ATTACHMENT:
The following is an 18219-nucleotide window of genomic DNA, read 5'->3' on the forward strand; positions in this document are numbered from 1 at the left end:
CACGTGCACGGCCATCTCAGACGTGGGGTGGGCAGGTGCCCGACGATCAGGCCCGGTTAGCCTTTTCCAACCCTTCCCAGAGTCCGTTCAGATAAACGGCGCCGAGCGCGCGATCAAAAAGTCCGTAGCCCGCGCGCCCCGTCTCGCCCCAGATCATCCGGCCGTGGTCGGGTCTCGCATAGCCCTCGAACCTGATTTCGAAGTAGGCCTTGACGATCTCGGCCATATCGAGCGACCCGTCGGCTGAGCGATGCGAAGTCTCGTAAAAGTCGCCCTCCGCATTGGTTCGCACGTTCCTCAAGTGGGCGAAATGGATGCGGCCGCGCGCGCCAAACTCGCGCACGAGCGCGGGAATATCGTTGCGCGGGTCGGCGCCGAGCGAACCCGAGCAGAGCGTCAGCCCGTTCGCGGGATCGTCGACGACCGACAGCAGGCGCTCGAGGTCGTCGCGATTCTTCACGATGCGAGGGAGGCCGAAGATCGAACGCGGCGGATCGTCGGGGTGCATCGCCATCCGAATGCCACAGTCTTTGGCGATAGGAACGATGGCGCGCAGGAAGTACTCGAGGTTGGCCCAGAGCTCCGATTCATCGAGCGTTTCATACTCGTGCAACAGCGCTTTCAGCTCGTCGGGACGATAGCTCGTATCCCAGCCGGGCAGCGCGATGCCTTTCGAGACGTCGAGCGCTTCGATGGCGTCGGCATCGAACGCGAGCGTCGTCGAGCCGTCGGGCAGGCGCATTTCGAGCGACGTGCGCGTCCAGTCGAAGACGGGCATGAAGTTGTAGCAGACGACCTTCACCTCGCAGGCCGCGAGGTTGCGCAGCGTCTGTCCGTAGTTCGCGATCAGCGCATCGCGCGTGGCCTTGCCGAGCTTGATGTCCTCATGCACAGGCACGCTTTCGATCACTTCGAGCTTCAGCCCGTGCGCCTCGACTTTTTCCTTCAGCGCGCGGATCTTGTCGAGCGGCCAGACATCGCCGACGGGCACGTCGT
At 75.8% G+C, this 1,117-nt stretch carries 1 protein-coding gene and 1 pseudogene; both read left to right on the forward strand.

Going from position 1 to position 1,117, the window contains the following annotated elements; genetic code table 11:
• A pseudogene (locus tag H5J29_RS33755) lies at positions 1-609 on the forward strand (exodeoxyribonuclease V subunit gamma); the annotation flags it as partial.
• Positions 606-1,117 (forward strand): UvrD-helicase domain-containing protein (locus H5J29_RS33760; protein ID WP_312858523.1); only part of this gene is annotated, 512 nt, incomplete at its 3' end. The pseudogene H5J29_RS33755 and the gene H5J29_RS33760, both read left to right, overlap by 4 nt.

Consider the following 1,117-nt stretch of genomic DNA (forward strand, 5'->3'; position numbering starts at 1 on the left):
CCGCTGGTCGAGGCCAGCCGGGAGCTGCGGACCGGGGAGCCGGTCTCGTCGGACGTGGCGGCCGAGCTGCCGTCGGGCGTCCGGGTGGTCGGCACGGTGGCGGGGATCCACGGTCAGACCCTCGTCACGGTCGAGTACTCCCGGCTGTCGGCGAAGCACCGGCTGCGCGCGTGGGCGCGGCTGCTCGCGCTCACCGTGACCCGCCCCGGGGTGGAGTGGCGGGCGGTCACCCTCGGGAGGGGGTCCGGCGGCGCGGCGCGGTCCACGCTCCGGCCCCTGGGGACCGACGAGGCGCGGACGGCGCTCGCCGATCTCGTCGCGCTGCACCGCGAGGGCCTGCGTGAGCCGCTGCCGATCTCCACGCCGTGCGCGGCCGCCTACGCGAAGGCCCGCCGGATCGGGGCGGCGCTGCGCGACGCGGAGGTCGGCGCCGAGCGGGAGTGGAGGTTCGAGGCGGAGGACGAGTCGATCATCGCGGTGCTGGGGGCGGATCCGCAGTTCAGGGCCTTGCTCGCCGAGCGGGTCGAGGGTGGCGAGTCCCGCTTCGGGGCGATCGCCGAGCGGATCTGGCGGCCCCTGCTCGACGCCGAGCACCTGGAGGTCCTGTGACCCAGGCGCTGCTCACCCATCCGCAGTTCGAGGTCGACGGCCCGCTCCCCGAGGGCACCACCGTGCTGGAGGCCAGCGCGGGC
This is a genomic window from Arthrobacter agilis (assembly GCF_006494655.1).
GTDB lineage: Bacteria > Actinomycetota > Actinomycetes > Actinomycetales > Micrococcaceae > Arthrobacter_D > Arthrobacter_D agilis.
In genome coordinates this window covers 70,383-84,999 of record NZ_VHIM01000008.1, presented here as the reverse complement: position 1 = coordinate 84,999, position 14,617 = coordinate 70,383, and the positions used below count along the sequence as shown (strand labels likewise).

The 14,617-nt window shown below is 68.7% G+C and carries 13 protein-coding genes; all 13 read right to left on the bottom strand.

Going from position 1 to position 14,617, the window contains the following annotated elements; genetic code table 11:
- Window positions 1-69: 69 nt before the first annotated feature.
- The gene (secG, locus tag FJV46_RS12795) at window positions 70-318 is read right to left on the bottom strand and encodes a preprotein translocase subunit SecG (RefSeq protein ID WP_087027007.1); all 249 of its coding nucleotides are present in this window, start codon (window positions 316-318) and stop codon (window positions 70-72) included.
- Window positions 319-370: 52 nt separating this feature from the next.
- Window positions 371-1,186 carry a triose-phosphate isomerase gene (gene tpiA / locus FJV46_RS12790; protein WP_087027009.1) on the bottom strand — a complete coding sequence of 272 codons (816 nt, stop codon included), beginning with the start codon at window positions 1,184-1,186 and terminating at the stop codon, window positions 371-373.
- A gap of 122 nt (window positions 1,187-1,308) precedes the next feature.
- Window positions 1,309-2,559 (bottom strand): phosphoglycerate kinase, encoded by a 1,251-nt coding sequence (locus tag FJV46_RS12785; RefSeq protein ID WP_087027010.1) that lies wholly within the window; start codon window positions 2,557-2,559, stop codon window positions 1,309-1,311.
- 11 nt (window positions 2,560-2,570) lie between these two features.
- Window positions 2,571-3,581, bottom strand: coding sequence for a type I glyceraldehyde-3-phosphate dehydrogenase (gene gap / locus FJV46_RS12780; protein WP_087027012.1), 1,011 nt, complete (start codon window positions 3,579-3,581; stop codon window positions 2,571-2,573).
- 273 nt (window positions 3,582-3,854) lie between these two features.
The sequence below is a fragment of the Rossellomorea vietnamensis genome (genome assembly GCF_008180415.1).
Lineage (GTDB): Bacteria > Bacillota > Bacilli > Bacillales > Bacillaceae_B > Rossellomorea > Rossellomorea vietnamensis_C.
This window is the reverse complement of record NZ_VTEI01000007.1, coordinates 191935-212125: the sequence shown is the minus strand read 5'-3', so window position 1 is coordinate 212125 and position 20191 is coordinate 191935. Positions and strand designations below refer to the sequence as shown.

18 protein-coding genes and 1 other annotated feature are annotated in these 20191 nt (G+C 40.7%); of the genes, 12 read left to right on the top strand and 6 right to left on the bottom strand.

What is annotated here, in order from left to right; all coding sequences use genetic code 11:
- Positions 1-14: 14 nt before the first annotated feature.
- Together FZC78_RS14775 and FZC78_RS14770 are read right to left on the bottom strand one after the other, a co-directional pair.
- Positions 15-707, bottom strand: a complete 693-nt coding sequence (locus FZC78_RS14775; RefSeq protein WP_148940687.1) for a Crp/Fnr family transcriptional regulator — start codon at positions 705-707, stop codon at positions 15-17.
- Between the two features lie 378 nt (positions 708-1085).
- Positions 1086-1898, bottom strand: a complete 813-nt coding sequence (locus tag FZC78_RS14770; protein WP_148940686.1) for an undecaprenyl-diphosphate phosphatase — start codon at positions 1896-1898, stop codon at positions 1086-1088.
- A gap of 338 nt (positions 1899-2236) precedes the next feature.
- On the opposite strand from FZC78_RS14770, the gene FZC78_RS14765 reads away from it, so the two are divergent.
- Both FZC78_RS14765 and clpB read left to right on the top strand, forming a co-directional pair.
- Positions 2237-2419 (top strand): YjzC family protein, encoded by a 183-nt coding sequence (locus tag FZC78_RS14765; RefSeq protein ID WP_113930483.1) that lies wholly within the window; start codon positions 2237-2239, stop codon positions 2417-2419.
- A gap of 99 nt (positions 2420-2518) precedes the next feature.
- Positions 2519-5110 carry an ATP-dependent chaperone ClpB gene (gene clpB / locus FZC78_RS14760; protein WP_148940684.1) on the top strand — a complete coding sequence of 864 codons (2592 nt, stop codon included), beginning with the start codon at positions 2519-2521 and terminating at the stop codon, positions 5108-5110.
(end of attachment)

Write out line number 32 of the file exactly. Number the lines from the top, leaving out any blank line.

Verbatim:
- Positions 1086-1898, bottom strand: a complete 813-nt coding sequence (locus tag FZC78_RS14770; protein WP_148940686.1) for an undecaprenyl-diphosphate phosphatase — start codon at positions 1896-1898, stop codon at positions 1086-1088.